Keywords: Dependent coverage mandate, labor market outcomes, time use.
    JEL: I13 J22 I12
    Date: 2016–04
  2. By: Jeroen Hinloopen (Utrecht University, the Netherlands); Adriaan R. Soetevent (University of Groningen, the Netherlands)
    Abstract: The common view that buyer power of insurers may effectively counteract provider market power critically rests on the idea that consumers and insurers have a joint interest in extracting price concessions. However, in markets where the buyer is an insurer, the interests of insurers and consumers to reduce prices may be importantly misaligned. The positive dependence between loss size and the insurer's expected profits limits the insurer's incentives to reign in loss sizes; in markets with small initial loss sizes, insurers may try to raise these in order to create demand for insurance. After having defined insurance and non-insurance markets based on the initial loss size, we develop theory to show that insurers with buyer power have incentives to create insurance markets. Insurer competition will push their profits to zero but markets do not return to the initial non-insurance state. This constitutes a welfare loss. We design experimental insurance markets to test our theory and find support. Monopolistic insurer-subjects in non-insurance markets increase loss sizes to establish insurance markets. Insurer competition eliminates profits but not the loss size to uninsured consumers. This provides an additional reason to be careful in granting insurers buyer power.
    Keywords: insurance markets; risk elicitation; experiment; buyer power
    JEL: C92 D81 G22 I11 L13
    Date: 2016–04–26
  3. By: Jianjun Sun (School of Economics and Management, Hainan University and College of Tourism, Hainan University); Nobuyoshi Yamori (Research Institute for Economics & Business Administration (RIEB), Kobe University, Japan)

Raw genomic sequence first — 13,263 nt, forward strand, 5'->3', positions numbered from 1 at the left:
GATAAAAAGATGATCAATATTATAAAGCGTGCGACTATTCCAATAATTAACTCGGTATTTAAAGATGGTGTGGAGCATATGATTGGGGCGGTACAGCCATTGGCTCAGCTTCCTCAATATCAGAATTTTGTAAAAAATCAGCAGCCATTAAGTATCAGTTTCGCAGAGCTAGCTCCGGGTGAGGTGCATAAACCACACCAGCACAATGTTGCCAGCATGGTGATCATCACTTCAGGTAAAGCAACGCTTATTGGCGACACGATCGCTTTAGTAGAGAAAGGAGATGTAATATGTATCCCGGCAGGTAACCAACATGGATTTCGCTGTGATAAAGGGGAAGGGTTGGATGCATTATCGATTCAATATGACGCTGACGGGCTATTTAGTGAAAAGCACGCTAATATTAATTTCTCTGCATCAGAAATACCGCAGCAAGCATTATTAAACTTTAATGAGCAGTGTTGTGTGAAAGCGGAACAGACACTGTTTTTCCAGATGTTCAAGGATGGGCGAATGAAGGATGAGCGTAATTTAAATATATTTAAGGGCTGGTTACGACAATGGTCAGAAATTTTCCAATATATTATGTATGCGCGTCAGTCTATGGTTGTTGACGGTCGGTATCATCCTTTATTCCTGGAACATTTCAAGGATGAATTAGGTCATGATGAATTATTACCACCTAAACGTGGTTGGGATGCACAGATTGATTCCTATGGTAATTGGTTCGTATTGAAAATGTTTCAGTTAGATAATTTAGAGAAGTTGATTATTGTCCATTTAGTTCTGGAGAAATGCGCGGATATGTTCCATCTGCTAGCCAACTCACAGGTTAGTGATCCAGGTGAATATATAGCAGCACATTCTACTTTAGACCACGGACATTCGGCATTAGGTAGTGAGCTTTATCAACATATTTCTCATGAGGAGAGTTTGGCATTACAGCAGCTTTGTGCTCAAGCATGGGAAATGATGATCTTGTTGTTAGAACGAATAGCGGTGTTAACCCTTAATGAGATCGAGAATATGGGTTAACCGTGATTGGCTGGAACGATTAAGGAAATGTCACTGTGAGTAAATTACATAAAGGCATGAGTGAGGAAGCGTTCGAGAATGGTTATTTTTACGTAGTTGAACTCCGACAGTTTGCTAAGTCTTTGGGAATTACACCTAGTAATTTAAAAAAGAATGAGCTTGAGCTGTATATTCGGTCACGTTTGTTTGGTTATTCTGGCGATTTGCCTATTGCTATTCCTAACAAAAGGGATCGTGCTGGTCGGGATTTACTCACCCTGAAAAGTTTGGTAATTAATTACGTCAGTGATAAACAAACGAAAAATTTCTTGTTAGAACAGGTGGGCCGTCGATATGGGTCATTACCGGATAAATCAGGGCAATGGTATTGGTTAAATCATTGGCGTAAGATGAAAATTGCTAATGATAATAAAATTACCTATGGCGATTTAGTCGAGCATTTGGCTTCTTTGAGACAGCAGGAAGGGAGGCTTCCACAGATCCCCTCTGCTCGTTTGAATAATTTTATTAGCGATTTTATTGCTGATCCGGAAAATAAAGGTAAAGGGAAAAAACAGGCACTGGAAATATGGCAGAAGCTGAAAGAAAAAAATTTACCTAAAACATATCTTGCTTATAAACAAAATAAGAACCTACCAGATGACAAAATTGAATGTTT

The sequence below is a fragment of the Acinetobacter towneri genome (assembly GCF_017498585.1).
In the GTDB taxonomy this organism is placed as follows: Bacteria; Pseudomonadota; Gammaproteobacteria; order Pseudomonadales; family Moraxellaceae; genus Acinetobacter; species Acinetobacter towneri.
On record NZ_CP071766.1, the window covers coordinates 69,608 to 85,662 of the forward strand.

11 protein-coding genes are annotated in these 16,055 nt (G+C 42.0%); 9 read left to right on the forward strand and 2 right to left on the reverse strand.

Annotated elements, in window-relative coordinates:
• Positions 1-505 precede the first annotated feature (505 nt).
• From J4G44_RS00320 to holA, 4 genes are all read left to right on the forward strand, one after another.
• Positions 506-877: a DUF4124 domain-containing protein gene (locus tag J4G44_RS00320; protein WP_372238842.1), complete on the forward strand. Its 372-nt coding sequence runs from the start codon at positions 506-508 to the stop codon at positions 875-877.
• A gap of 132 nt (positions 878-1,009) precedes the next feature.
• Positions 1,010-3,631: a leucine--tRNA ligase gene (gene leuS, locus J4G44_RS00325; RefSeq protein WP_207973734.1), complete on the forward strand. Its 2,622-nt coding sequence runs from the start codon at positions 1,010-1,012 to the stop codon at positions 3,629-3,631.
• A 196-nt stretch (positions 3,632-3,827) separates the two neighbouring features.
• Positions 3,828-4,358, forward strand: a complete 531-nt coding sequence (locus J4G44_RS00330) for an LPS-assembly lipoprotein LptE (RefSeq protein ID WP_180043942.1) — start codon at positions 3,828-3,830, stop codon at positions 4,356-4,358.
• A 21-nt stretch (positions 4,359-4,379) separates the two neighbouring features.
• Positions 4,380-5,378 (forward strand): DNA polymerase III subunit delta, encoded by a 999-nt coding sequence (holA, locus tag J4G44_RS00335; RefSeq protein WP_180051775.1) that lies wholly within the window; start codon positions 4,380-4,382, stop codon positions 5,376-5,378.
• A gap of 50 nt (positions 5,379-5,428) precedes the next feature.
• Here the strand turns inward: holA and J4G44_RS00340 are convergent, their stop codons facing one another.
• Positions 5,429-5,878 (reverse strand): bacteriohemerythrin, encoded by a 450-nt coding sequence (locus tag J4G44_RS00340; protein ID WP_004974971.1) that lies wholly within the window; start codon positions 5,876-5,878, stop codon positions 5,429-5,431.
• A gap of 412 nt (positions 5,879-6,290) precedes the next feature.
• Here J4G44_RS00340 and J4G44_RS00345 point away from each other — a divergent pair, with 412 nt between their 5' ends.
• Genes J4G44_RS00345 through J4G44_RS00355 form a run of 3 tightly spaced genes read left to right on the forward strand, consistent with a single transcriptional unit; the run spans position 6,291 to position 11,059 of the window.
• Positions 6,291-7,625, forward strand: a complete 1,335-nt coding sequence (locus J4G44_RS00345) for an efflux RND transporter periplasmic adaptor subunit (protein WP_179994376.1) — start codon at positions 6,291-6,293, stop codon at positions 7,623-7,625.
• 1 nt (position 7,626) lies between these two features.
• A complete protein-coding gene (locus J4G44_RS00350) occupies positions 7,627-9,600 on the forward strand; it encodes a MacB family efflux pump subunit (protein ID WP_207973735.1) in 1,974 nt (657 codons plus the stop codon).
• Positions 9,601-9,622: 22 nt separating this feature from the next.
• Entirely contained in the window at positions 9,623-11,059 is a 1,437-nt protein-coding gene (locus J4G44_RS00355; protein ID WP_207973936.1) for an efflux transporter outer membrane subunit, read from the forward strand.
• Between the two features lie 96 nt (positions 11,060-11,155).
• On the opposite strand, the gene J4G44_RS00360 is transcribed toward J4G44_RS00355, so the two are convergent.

Abstract: Existing papers analyzing the link between deposit insurance and bank market values have usually been confined to investigating incremental regulatory shifts in the banking sector. The latest case on the introduction of deposit insurance occurred in China, and therefore it gives us a chance to explore the stock market reaction to the major regulatory policy change in banking. Although the introduction of deposit insurance is usually expected to be favorable news for banks, our results show that the average abnormal returns of all listed banks in China are statistically significantly negative on the announcement day. They indicate that investors believe the introduction of deposit insurance has an adverse effect on the banking industry in China. We also find that among bank characteristics such as asset size, z-score, and ROE, only size has a statistically significant positive impact on the abnormal returns of the Chinese listed banks on the announcement day. These results mean that although compulsory deposit insurance certainly enhances small banks’ credibility, China’s capital markets think that the adverse influence is lower for big banks than for small banks. Our results, which are not fully consistent with those previously found in the United States and Denmark, indicates that the difference in the financial regulatory environment prior to the introduction of deposit insurance leads to differential wealth transfer.